Christmas Is Upon Us!
There were warnings all morning. A major blizzard was forecast to hit our city, Fort Wayne, Indiana. My boss was sending everyone home early to stay ahead of the storm. It was January 1978, years before the blessing of cell phones. I finally reached my husband at the seminary after several panicky calls. When I picked him up, we had just enough time to make a grocery run and then hunker down in our sixty-foot mobile home to ride out the next several days of wind and snow. The blizzard was upon us!
When something is “upon us” it can be an ominous threat. Or it can be just an important or pressing occasion. A retail advertisement I read one year boldly proclaimed: “The Christmas holiday season is upon us!”
I don’t know what emotion or response that was meant to create. Fear? Anxiety? Excitement? Worry? Frenzy? Bracing for an unexpected uncertainty? After all Christmas doesn’t sneak up on us. It’s not like Easter that moves around and can even land in different months. It’s the very same day of the same month EVERY year! We can’t use the excuse “I didn’t know it was coming!”
But this year might be different for many of us as an employer or an employee, as a leader or member of a church or organization, as a parent or a family member. It really doesn’t matter which “side of the desk” we’re on. Most of us are feeling the “upon us” of this Christmas.
Everyone’s personal situation is different. We aren’t all in the same boat. Some families have been with each other ongoing, sometimes wishing for a break from so much togetherness. Other families have been separated with no hopes of coming together for Christmas. Some people are isolated, and the feeling of loneliness will be even greater this year.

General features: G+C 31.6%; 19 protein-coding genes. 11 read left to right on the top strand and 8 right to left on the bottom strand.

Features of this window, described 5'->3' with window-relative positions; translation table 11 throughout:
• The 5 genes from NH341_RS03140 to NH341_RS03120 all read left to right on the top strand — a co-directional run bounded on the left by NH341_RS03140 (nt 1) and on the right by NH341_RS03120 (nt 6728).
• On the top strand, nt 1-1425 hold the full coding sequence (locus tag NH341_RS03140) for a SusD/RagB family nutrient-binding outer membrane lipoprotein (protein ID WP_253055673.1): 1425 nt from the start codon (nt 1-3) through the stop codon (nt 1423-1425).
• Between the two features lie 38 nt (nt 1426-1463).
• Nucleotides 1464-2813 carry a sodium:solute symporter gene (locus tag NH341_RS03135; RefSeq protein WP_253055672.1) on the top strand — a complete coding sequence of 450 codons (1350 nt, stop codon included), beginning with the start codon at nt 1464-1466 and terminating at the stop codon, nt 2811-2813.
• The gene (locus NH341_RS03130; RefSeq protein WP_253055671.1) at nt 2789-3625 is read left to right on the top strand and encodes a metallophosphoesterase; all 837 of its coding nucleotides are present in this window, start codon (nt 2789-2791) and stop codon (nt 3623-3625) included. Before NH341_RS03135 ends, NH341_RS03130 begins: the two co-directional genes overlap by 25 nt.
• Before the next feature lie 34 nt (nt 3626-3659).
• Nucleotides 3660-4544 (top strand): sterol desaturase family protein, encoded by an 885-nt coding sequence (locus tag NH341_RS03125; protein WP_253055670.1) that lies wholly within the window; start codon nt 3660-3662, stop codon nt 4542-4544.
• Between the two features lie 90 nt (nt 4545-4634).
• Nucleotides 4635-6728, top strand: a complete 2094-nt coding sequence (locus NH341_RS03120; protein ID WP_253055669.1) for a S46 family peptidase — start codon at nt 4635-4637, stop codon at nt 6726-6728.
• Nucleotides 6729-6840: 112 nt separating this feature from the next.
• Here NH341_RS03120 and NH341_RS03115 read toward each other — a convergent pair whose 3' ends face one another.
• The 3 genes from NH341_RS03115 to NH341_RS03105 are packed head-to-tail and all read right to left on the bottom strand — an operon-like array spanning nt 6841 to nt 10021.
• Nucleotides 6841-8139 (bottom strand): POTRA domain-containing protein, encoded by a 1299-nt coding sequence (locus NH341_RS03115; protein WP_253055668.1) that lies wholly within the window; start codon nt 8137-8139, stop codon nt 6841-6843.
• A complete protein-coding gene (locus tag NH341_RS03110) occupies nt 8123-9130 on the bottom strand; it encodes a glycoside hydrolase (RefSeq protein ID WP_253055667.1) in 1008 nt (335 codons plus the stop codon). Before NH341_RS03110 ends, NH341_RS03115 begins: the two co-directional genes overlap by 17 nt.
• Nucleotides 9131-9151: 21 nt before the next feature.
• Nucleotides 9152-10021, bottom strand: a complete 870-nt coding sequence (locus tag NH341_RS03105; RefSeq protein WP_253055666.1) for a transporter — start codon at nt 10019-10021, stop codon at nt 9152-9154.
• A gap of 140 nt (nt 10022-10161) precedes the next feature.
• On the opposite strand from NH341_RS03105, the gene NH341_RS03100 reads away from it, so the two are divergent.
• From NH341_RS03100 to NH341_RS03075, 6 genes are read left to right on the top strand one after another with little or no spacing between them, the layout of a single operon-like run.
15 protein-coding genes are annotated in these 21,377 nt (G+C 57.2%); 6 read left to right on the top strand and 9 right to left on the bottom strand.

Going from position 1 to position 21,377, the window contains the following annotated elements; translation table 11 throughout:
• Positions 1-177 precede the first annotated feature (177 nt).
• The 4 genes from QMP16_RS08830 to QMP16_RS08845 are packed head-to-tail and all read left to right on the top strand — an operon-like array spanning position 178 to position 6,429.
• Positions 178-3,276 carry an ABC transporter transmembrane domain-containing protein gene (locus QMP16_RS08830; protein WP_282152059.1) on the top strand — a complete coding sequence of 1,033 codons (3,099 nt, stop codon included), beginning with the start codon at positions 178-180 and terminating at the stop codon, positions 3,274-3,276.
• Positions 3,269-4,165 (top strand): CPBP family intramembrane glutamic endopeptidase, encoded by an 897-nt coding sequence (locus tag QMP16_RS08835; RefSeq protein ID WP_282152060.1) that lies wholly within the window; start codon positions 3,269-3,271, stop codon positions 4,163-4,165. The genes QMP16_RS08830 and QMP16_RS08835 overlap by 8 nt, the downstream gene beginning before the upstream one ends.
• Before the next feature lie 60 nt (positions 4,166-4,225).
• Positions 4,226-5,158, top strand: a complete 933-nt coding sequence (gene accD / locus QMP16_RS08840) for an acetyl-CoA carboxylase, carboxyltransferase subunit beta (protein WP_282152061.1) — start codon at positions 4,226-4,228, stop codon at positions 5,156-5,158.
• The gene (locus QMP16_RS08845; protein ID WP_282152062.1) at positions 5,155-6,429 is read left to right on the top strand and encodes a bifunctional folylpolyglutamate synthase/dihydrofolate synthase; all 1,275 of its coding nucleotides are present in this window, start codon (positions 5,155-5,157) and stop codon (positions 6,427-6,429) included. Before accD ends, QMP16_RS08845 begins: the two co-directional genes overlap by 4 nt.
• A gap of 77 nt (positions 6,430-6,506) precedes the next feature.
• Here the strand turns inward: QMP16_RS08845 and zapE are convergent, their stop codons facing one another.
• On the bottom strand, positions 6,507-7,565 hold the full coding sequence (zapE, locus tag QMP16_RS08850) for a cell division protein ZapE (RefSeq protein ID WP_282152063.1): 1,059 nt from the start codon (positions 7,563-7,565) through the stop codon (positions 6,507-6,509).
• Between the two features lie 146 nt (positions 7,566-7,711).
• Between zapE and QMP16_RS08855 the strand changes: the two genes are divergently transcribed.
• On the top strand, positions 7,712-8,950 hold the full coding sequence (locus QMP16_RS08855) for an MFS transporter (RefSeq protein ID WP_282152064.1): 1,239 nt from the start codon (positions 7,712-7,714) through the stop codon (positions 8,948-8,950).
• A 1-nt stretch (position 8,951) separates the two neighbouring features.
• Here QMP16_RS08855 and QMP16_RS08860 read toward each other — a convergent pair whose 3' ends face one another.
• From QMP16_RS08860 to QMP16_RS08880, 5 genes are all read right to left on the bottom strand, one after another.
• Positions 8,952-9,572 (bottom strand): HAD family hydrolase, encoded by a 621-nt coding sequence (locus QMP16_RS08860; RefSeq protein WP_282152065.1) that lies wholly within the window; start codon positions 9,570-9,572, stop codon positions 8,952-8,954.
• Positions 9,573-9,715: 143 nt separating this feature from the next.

Some wonder how to even celebrate Christmas.
What is the mood for this Christmas? What is our mood as leaders in our company, our church, our organization, our family? It does matter. It conveys an emotion, positive or negative, that can spread to others just as quickly as any virus.
That’s why it’s important to remember there is another definition to consider. When something is “upon us” it can also mean it’s time to take action.
And it is time to take action!
First of all we need to focus on taking care of each other. Take an interest in how “upon us” is treating each one of us. Whether it is an employee, a boss, a student, a coworker, or even a family member who is reluctant to admit the weight they are feeling, it is up to us to take the lead and lend an ear. At the same time we need to be vulnerable enough to share our own feelings, the sharing that demonstrates understanding and empathy.
But there is still the question of celebrating Christmas. In the light of everything else that is pressing this year, the pressure of how to celebrate Christmas shouldn’t weigh on us.
No matter what our situation, we can make this Christmas an intentional celebration like no other. When monetary expressions aren’t an option, there are other gifts to give: kindness and compassion… honor and respect … love and joy. Even though those are things we should always share, we will need to be especially creative in giving those gifts this year.
We will also need to be more intentional with the inclusion of our Savior in this year’s celebration. Our Lord Jesus always reminds us that He is more interested in those things that money can never buy… our love and devotion.
That’s why a third definition is so appropriate for Christmas. Upon us can also mean “completely or approximately in contact with us.”
Our Lord Jesus is upon us. That’s His promise! We have only one thing to decide. Will it be just an approximate contact or a complete connection? After all, He is ready to be “upon us” completely, to remind us that our relationship with Him is the most pressing and important part of this season.
So relish this occasion, this holiday, this celebration, this relationship with Our Savior with joy!
The Christ Child is upon us!
Leaving my guilt at the cross,
(First published at Lead Like JesusDecember 2020)